While many pests are simply a nuisance by their presence, carpet beetles are particularly hated because they actually do damage to items within the home. A carpet beetle infestation can leave clothes, carpets and furniture around your home full of holes. As the larvae feed, they leave a trail of destruction behind them. You may open boxes of clothing that were stored away for the season only to find that items you thought were in safe keeping have been destroyed by these hungry little pests.
Adult carpet beetles feed on flowers and are actually beneficial in gardens. The larvae, however, feed on animal fibers such as leather, fur, silk, feathers and wool. They are usually found in dark areas that don’t get disturbed very often. This could be in clothing that doesn’t get removed from the closet very often, clothing stored in attics or basements, underneath furniture and under or around the edges of wall to wall carpeting where hair and pet dander tends to build up. If an infestation goes unnoticed, the damage they do can become impressive.
These insects are found just about everywhere and can invade any home. If you suspect you’ve got these pests in your home, you’ll want to get them under control and get rid of them as soon as possible to prevent or minimize the damage they do. Let’s look at some ways to prevent and deal with a carpet beetle infestation.
Seal cracks: The adult carpet beetles usually make their way into homes to lay eggs through cracks and crevices, or improperly sealed doors and windows. The adult is only a few millimeters long, actually smaller than the larvae, so they don’t need much room to get inside. Make sure cracks and crevices are sealed and that doors and windows close properly. This will make it more difficult for them to get inside in the first place.
Pets: Keep pet areas clean. Pay special attention to areas where pets eat and sleep. Clean them regularly and well. These areas are a favorite location for the larvae to find a virtually unlimited supply of food. Be sure to vacuum and wash pet beds regularly.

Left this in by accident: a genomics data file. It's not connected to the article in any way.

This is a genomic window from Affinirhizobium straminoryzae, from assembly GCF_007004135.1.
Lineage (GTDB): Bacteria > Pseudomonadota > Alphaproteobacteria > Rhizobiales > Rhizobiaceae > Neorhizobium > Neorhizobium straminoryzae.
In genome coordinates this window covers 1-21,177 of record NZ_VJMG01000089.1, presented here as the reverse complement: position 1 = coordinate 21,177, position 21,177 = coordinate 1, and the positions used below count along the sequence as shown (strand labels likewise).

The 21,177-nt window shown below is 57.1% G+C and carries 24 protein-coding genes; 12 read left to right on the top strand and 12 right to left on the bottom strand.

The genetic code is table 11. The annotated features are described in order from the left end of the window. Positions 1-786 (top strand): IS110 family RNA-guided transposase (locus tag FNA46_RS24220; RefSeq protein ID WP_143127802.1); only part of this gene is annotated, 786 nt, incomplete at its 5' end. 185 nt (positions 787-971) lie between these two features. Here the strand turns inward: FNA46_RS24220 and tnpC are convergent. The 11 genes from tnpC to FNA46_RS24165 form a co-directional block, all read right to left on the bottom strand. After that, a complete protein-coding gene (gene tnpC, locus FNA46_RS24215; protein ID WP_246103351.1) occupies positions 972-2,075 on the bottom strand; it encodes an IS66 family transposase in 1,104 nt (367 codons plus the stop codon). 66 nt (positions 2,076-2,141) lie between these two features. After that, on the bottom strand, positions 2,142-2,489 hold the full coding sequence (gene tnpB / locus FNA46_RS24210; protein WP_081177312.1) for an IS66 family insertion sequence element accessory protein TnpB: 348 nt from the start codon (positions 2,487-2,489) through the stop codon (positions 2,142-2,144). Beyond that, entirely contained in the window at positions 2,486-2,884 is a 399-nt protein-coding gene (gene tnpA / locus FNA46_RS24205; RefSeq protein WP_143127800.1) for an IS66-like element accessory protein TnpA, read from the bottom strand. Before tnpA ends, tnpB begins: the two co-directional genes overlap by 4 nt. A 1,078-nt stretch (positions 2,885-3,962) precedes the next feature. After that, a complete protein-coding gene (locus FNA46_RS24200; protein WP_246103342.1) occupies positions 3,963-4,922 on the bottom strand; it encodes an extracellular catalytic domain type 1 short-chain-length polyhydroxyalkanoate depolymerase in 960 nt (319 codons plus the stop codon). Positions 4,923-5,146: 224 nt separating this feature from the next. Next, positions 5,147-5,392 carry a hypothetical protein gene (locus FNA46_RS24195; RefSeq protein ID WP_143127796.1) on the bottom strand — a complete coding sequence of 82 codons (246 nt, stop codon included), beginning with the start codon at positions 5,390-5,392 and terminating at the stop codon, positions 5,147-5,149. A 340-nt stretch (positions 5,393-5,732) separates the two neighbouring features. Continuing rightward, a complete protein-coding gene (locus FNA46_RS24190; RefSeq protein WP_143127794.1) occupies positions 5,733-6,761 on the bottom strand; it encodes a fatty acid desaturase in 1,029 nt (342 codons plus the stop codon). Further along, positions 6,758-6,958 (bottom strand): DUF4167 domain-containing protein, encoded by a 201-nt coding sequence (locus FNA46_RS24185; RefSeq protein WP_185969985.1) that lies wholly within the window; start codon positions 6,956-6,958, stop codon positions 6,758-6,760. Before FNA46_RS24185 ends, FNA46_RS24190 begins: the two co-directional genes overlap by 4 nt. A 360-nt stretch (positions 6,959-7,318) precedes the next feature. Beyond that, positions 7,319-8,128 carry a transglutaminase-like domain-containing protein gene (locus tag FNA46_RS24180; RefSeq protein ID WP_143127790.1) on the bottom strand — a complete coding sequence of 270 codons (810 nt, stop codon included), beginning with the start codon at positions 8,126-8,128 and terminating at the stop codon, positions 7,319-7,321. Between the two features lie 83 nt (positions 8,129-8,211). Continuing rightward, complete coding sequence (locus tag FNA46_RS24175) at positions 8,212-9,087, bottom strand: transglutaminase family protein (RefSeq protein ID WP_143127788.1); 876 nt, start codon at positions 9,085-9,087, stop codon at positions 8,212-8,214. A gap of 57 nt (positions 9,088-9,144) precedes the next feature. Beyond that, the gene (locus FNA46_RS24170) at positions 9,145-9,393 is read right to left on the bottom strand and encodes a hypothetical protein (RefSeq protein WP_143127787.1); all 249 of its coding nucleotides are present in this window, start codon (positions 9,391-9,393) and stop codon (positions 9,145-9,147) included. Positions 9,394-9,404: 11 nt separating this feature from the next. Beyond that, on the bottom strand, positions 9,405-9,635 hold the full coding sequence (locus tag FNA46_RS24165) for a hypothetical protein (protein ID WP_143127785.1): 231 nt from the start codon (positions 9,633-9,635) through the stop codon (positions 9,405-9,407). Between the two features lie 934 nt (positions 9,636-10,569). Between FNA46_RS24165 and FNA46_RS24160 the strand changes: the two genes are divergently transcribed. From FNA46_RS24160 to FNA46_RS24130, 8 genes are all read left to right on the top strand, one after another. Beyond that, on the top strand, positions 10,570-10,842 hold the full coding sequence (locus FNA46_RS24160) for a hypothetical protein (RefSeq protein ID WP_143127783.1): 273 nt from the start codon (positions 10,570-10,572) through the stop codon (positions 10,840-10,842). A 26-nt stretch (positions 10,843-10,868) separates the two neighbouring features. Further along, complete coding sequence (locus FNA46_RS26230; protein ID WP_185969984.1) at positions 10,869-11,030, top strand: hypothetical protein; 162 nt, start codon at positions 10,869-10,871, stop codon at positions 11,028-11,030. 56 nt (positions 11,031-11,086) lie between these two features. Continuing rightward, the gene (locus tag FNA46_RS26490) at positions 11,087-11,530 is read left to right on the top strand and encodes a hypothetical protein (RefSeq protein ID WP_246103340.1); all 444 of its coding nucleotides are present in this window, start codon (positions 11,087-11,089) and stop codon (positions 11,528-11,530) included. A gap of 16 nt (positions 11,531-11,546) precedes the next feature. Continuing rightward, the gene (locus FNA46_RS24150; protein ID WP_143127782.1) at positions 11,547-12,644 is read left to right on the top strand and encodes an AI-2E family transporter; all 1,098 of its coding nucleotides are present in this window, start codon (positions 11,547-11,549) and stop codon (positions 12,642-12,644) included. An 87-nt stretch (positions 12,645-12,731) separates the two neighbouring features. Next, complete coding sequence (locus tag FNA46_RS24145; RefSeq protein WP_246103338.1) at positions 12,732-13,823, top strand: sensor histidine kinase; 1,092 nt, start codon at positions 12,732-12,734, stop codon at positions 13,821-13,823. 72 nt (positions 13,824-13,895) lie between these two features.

Vacuum infested areas: If you’ve located an area where there seem to be many larvae, vacuum this area thoroughly for several days. You want to get rid of the food source they are feeding on, if possible, and also collect as many eggs and larvae as you can. The larvae do not reproduce, they come from eggs laid by adults. So, if you can catch them in the vacuum they will not return as long as there are no adults to lay more eggs in the home. Vacuum bags should be disposed of promptly, sealed in a plastic bag or disposed of in an outside trash receptacle to prevent any escapes back into the home.
Clean clothes/fabrics: Carpet beetle larvae are especially attracted to clothes and fabrics that are stained with food or body oils and perspiration. Obviously, if you find a problem in any of your clothes, you’ll want to wash them as soon as possible, but make sure to properly wash furniture upholstery or blankets that might become targets as well.
Moth Balls: Naphthalene balls, commonly known as moth balls, work well for keeping these clothes munching pests away. They may leave a slight odor on your stored clothing, but that is far easier to deal with than finding half of your wardrobe full of holes when you pull it out of storage. Throw a few moth balls into boxes or bags where you store clothing or blankets.
Bird nests: If you’ve got trees around your home, check for bird’s nests close to windows or other openings. It might sound cruel, but you’ll want to remove or relocate these if possible. Because of the abundance of feathers, they are a favorite place for adult carpet beetles to lay their eggs.
Chemical Sprays: As a last resort, you can, of course, use insect sprays to repel or kill the beetles and the larvae. If you have a problem that you are having difficulty controlling with more natural methods, it is best to consult a pest control expert before using any chemical pesticides. It is even more important in this case because you are often dealing with clothing or furniture items that will be in close contact with your body.